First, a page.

In May 2010, Lee announced South Korea would officially cut trade with North Korea, exempting the Kaesong Industrial complex and aid for North Korean children. In a nationally broadcast speech, Lee said, “Trade and exchanges between South and North Korea will be suspended.” South Korea would also block North Korea from using its sea-lanes, which would force North Korean merchant ships to use alternative routes, requiring them to use more fuel. According to International Herald Tribune reporter Choe Sang-Hun, “Cutting off trade with North Korea is the most punishing unilateral action the South could take against the impoverished North.” South Korea imports $230 million annually of seafood and other products, and North Korea earns $50 million a year manufacturing clothes and other business with South Korean companies. In 2008, inter-Korean trade reached $1.8 billion, with South Korea accounting for 32 percent of North Korea’s trade volume.
But it’s not just trade and governmental bilateral aid the Lee administration has halted.
According to Yi Yejung, Project Director for Inter-Korean Cooperation Division of the Korean Sharing Movement, the South Korean government banned humanitarian aid to North Korea after the Cheonan incident, despite government rhetoric that it will continue the aid for the most vulnerable people. “In short,” says Yi, the “South Korean government is officially prohibiting NGOs from sending aid materials.”
The Lee administration has also made it more difficult for South Korean aid groups to travel to the North. For example, in 2007, 2,962 individuals traveled to North Korea 65 times with the Korean Sharing Movement to provide humanitarian aid. In 2008, however, these numbers sharply dropped. Only 618 individuals were able to make humanitarian aid trips to North Korea 49 times. Last year, only 84 people were able to get clearance to go to North Korea 25 times. The government has also sent a chilling effect to those who participate in humanitarian aid activities by investigating those who traveled as far back as in 2007.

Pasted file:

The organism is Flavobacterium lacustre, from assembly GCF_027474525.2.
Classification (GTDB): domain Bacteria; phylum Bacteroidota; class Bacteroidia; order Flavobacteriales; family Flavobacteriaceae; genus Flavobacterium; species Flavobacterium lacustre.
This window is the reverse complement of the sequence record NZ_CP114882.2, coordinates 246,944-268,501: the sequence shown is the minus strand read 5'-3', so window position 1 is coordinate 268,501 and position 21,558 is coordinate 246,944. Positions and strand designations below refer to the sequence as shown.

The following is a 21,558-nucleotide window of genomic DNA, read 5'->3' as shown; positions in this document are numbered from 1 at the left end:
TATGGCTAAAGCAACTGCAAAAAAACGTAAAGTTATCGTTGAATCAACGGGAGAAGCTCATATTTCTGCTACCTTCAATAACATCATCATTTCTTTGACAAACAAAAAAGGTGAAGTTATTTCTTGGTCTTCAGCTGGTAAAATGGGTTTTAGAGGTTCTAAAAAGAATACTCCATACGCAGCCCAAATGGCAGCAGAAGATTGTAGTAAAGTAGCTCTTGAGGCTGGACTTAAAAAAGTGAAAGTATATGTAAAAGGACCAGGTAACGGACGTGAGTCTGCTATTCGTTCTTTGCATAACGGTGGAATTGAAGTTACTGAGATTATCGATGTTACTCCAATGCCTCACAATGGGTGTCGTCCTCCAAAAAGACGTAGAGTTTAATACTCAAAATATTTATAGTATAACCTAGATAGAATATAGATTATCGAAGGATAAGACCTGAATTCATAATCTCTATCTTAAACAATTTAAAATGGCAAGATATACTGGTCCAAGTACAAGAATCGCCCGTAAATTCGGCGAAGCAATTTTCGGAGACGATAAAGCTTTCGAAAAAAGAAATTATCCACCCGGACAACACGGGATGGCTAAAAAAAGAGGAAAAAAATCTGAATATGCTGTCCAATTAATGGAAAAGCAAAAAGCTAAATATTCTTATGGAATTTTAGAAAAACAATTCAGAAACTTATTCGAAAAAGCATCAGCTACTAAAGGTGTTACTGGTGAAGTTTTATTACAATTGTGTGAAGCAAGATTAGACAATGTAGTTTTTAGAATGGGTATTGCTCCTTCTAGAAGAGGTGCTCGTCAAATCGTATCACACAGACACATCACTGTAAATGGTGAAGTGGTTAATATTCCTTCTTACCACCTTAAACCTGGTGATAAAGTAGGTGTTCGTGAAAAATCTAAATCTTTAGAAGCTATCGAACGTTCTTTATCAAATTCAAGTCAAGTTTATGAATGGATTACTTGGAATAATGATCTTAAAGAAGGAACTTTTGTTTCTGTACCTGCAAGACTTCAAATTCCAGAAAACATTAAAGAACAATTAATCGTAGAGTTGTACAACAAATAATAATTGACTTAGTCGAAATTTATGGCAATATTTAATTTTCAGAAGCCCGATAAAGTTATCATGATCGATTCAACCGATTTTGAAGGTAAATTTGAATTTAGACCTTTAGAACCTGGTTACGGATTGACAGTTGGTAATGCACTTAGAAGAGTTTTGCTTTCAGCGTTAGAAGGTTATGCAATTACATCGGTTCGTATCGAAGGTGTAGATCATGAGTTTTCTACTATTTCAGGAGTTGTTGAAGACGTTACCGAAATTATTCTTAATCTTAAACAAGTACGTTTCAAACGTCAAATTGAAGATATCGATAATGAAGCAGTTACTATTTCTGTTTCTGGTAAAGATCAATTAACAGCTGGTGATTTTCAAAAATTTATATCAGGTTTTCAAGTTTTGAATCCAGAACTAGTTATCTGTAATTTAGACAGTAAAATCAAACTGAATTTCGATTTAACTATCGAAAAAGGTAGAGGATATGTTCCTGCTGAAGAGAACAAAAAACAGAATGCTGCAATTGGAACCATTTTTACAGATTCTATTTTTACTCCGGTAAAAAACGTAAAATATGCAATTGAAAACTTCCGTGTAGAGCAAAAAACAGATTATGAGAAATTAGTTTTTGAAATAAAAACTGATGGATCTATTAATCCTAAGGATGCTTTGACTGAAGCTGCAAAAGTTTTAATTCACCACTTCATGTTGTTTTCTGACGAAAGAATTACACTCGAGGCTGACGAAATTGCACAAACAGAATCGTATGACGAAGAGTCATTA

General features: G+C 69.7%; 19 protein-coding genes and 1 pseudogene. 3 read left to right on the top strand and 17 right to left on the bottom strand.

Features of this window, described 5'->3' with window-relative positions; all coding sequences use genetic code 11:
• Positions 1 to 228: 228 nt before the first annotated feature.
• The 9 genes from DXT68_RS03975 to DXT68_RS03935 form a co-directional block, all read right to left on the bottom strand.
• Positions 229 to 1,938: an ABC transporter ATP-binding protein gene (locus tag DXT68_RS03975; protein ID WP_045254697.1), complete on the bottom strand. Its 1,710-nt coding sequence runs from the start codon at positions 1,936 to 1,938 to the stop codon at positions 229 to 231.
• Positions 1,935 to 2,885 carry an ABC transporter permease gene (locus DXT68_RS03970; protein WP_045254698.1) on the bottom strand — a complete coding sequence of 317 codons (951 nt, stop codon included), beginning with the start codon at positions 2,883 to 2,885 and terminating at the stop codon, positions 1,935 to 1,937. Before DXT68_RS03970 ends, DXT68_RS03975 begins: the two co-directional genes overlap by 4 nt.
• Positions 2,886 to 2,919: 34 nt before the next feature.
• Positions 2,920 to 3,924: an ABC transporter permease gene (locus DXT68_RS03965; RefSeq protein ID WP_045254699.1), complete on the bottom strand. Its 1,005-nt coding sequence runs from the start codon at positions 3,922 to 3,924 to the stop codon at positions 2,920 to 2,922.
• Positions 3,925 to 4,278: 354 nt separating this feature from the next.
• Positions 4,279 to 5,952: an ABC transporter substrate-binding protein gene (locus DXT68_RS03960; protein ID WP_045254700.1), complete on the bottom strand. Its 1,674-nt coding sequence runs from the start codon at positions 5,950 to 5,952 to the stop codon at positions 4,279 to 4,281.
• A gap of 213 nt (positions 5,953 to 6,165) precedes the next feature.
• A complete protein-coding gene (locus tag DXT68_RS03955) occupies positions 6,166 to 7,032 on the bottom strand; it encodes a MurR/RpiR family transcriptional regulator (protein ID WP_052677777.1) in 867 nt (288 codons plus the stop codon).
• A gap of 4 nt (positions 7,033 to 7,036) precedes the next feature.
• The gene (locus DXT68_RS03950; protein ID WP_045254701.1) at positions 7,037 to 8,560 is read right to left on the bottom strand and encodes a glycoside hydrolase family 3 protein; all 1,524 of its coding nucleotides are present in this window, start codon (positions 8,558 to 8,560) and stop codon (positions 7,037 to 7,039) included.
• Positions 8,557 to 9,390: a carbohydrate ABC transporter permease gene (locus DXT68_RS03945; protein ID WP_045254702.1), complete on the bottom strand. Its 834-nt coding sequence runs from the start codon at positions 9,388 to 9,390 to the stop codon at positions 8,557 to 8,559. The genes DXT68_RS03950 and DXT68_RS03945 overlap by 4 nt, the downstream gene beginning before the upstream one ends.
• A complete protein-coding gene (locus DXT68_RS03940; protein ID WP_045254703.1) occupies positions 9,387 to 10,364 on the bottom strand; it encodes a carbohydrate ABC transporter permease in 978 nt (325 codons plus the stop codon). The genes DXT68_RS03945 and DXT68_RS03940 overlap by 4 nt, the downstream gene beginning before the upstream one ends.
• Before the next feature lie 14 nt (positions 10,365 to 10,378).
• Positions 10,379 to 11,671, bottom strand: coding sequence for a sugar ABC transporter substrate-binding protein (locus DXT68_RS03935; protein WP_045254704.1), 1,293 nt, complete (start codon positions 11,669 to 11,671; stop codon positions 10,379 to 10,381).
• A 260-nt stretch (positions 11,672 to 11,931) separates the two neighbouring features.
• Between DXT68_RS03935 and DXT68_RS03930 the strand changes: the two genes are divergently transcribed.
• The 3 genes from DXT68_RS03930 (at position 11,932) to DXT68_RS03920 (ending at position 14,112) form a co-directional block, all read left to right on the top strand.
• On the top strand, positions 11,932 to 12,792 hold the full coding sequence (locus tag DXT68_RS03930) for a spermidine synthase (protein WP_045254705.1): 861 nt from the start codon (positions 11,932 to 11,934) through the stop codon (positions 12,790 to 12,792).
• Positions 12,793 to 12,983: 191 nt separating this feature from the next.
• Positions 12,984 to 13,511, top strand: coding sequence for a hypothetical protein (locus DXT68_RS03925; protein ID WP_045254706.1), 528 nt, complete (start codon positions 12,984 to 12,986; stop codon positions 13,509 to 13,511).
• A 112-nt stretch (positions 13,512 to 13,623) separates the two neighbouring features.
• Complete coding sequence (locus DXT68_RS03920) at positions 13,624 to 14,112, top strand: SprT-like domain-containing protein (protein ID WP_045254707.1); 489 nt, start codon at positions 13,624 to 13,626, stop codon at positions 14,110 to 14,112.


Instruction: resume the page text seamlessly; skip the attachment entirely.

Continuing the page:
According to one humanitarian aid worker, who asked not to be named given the organization’s dependence on South Korean funding sources, “There are literally ships at Incheon port waiting with fertilizer, seed and building materials waiting to be shipped to North Korea.” According to Kim Heung Kwang, a North Korean now living in South Korea trying to send cell phones, books, music and other information to North Korea through his organization, North Korea Intellectuals Solidarity, sanctions impede their efforts. “The prerequisite for this program is enough computers in North Korea,” says Kim who uses USBs to transfer this knowledge. “But there are several regulations in place blocking our efforts. So I think that the United States needs to change its regulations on these matters.”
“The leaders are using the sanctions as a justification,” Karin Janz recently told the Times of India. Janz is the country director of the German NGO Welthungerhilfe and has for five years travelled extensively throughout nine North Korean provinces. “People believe the country is in a bad condition because of outside forces.” Although the food situation is bad, says Janz, it’s nowhere as bad as how the western media portrays it. Sanctions have adversely impacted North Korean agriculture, he says, because of its heavy reliance on imports such as farm machines and chemical fertilizers. Sanctions may have something to do with the government’s new interest in sustainable agriculture with mandates to cooperatives to pursue organic farming, composting, and a reduced dependence on chemicals. Still, farms need substantial investment to get to a level of functionality, which requires capital.
One area that has had an infusion of capital is North Korea’s cell phone industry. The Egyptian company Orascom Telecom has been providing cell phone service through its subsidiary Koryolink to 100,000 North Koreans living in Pyongyang and near Nampo port along the western peninsula. “In spite of assurances by Pyongyang that investments conducted through Taepung International Investment Group are not in violation of UN sanctions and a newly introduced advertisement campaigned to attract investors,” writes Felix Imonti, “few investors other than the Chinese are likely to follow Orascom Telecom into the Hermit Kingdom.”